After repentance you need to choose some set course of study or rule (set form for study). This is probably the hardest thing to do, especially in an age that values spontaneity and experience, at some point all of that feeling has to give way to a decision. The good news is that there are a lot of things one could do. There’s the Book of Common Prayer (here‘s an easy to use online version)  which has very set prayers for morning and evening. There’s also a whole host of audio prayer devotions, and scripture readings. Here is an audio devotional from the Jesuit tradition and here is a long listing of options from http://www.biblegateway.com.

Some elements that are worth looking for as you decide where to start. Look for something that has some scripture to work through or think about. Look for something that you will do in repetition. This is a key point. In the beginning your prayer/devotional life can’t really survive off of spontaneity. If you have to start with five minutes a day, twice a day, than that’s what you do. Like weight lifting start at something you can repeat and explore from there. A prayer life is something you cultivate and develop; it doesn’t just happen because you want it to.

You aren’t going to go from nothing to a robust devotional life in a short period of time. Realize that patience will be a key ingredient to cultivating a life of faith. So you are looking for something to build on.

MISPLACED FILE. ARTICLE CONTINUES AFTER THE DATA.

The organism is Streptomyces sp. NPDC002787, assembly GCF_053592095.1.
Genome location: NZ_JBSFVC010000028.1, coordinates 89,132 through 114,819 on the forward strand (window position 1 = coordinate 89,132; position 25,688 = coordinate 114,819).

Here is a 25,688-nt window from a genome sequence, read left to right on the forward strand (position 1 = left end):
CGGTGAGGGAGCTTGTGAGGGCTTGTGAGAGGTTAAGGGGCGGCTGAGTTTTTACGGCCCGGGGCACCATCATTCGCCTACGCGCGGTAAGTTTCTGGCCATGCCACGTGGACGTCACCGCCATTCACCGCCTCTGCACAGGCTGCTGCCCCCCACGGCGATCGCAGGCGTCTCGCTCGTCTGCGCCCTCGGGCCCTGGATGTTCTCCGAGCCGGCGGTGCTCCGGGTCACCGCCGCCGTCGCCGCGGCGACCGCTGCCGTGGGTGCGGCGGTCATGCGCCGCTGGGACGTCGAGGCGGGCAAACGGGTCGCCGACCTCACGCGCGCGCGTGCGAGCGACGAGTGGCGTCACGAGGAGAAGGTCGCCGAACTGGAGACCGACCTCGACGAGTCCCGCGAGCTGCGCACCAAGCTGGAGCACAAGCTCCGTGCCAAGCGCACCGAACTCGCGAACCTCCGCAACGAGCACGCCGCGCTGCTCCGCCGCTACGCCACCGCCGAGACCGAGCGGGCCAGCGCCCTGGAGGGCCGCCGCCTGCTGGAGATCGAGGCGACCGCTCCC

Practice. Not just doing the devotion, but implementing the ideas and truths in scripture in your daily life.  Faith without works is dead. Devotion without practice won’t build up a life of faith. The scriptures have to be infused in your day to day life to strengthen your faith. It’s not enough to think about theology and about prayer and about scripture, integrate them with specific people and specific circumstances and you will find that your understanding of scripture and desire for a devotional life grows.

Faith comes by hearing and doing. A devotional life comes with cultivating a desire for it by living out what we learn.

On Friendships

On Friendships

There is too much being written about how hard it is for men to relate to other men. Given that we live in a more socially mobile age, you get the impression that it must be almost impossible to have good, stable male friendships.

That’s really not the case.

Jesus tells us that we are his  friends if we do what he says. In the words of the book of James we are to become doers of the word, not simply listeners.  So what is a doer when it comes to friendship?

One that loves his neighbor as himself, one that forgives his neighbor, one that helps his neighbor in need whether physical or otherwise, one that exemplifies peace, patience, and self-control. One that does not avoid conflict or avoid their neighbor when they are hurt or disappointed, but one who is steadfast with his neighbor to the end.

Now just by putting the words of scripture into practice doesn’t mean that we’ll advance far along the way of robust, healthy, and long lasting friendships, but it does mean that we can be consistent in our character as far as it depends on us. We could consider holding in our slights and hurts and be more consistent in bearing with each other. We will find plenty of people who will come in and out of our lives, who won’t be there for us, who won’t match our ideas of friendships, who won’t be honest. All of this is really beyond our control.